Thursday, March 15, 2012

Humility.

The attitude I respect the most is humility. The confession I respect the most is that we do not know.

The other night a friend said something to me about how such and such a people overlook the most basic implications of dialectical thinking. Which, on the surface, sounds like it could be a vague jargony statement. But he is quite right. Dialectical thinking is of the utmost importance.

Especially when we realize that dialectical thinking is properly contrasted with eristical thinking, in which an individual merely tries to convince someone of their point, regardless of the merits of the other's point. Eristical thinkers merely argue their own point, never striving for understanding or synthesis.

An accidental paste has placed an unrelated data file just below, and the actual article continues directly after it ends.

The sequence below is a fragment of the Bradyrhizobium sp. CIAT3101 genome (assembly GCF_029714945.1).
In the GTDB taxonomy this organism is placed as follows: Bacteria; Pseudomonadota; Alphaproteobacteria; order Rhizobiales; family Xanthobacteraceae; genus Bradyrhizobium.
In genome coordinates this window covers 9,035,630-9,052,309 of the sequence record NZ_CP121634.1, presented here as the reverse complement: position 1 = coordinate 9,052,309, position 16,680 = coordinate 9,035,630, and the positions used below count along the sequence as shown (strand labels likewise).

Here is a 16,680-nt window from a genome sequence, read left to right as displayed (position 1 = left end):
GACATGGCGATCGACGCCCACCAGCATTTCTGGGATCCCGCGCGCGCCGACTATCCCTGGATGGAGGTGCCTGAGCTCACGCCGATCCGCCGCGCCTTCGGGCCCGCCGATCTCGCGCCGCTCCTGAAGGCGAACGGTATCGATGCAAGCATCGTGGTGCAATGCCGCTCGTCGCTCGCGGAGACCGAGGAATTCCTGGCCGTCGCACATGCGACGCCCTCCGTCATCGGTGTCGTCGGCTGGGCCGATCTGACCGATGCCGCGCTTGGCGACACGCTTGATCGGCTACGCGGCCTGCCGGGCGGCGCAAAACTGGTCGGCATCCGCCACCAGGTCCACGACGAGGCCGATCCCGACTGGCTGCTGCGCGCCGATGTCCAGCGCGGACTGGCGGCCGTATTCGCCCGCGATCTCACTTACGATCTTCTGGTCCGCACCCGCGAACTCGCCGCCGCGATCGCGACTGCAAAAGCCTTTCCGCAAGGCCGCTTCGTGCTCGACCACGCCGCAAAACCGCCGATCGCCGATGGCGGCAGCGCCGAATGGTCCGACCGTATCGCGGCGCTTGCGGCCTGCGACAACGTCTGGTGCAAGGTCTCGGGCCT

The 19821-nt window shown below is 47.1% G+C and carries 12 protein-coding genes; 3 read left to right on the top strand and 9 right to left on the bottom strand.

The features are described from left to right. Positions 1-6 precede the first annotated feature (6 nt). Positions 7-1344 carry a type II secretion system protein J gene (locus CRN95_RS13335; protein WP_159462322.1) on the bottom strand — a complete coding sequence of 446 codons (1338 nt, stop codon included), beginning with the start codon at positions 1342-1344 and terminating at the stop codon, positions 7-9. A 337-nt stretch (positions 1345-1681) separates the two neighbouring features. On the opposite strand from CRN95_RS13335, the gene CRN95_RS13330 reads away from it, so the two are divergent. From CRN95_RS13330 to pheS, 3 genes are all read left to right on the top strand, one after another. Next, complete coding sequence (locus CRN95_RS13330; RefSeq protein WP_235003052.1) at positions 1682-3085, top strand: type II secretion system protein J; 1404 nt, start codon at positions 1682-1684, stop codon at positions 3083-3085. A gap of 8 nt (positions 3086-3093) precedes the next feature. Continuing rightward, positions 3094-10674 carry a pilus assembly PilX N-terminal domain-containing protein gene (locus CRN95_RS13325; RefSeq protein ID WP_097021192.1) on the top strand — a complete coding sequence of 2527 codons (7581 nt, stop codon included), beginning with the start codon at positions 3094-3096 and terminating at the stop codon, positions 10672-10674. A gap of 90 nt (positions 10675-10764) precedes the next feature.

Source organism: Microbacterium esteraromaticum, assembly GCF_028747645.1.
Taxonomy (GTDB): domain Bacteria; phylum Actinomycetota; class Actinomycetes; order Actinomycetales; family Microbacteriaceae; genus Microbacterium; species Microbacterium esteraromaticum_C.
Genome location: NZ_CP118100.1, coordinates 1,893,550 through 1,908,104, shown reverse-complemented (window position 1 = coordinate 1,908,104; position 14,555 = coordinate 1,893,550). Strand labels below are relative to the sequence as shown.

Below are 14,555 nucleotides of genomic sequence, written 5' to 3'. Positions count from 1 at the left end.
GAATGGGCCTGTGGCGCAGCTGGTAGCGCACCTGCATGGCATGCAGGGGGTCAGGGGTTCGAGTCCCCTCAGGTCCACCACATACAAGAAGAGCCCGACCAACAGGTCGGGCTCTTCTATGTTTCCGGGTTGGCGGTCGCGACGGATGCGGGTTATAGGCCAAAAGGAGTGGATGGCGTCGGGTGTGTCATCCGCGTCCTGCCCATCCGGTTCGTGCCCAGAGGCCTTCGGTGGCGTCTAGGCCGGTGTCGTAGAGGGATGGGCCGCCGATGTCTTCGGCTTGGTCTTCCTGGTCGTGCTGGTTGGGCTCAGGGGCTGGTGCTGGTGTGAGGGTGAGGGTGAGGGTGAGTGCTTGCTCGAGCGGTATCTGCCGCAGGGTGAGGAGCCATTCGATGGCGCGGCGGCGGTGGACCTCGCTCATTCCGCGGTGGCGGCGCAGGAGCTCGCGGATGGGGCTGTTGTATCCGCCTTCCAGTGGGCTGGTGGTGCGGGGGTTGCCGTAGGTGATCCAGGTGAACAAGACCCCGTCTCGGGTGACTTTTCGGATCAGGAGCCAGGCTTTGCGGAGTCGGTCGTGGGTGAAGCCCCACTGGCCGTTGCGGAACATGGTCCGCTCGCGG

Outrage, I declare! Bullshit, I say!

I always want to work with you. I always want to understand you. I always want to be dialectical with you. Never eristical.

Yet our culture, both popular and political, seems to be saturated with eristical modes of thought. We only care to convince other people that we are right.

This type of culture, I suspect, emerges from a common source: The Enlightenment.

That is what John Gray wants me to believe.

And, man, the more I think about it the more I stand by Gray.

The more I think about him the more I realize that Gray is central to my thinking.

All of my work, on the aesthetic existence, on technology, on nihilism, all connects to Gray.

For Gray is humble! Gray would never dare tell us what the best form of social organization is. Because we can't know! Ah!

Ah!

Where is the humility! Where is the gentle engagement with this uncertain world! Where is the remorsefully decisive attitude I long for!

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